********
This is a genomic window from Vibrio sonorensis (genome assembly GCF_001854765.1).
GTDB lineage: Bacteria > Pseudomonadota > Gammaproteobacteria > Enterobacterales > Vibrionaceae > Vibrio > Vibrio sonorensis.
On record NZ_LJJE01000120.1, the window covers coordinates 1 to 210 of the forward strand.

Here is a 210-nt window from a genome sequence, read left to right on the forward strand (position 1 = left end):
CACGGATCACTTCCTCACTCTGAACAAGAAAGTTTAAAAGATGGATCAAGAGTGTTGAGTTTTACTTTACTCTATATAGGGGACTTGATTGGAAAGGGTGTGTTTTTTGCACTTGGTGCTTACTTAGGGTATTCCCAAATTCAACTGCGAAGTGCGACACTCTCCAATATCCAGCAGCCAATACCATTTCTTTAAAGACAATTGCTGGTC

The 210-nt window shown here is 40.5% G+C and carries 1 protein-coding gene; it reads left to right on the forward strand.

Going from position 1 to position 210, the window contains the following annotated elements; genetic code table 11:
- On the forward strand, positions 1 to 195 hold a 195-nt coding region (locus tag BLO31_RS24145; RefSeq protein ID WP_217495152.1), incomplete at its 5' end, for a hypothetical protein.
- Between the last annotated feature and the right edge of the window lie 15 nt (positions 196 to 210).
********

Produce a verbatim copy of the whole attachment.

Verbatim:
This is a genomic window from Vibrio sonorensis (genome assembly GCF_001854765.1).
GTDB lineage: Bacteria > Pseudomonadota > Gammaproteobacteria > Enterobacterales > Vibrionaceae > Vibrio > Vibrio sonorensis.
On record NZ_LJJE01000120.1, the window covers coordinates 1 to 210 of the forward strand.

Here is a 210-nt window from a genome sequence, read left to right on the forward strand (position 1 = left end):
CACGGATCACTTCCTCACTCTGAACAAGAAAGTTTAAAAGATGGATCAAGAGTGTTGAGTTTTACTTTACTCTATATAGGGGACTTGATTGGAAAGGGTGTGTTTTTTGCACTTGGTGCTTACTTAGGGTATTCCCAAATTCAACTGCGAAGTGCGACACTCTCCAATATCCAGCAGCCAATACCATTTCTTTAAAGACAATTGCTGGTC

The 210-nt window shown here is 40.5% G+C and carries 1 protein-coding gene; it reads left to right on the forward strand.

Going from position 1 to position 210, the window contains the following annotated elements; genetic code table 11:
- On the forward strand, positions 1 to 195 hold a 195-nt coding region (locus tag BLO31_RS24145; RefSeq protein ID WP_217495152.1), incomplete at its 5' end, for a hypothetical protein.
- Between the last annotated feature and the right edge of the window lie 15 nt (positions 196 to 210).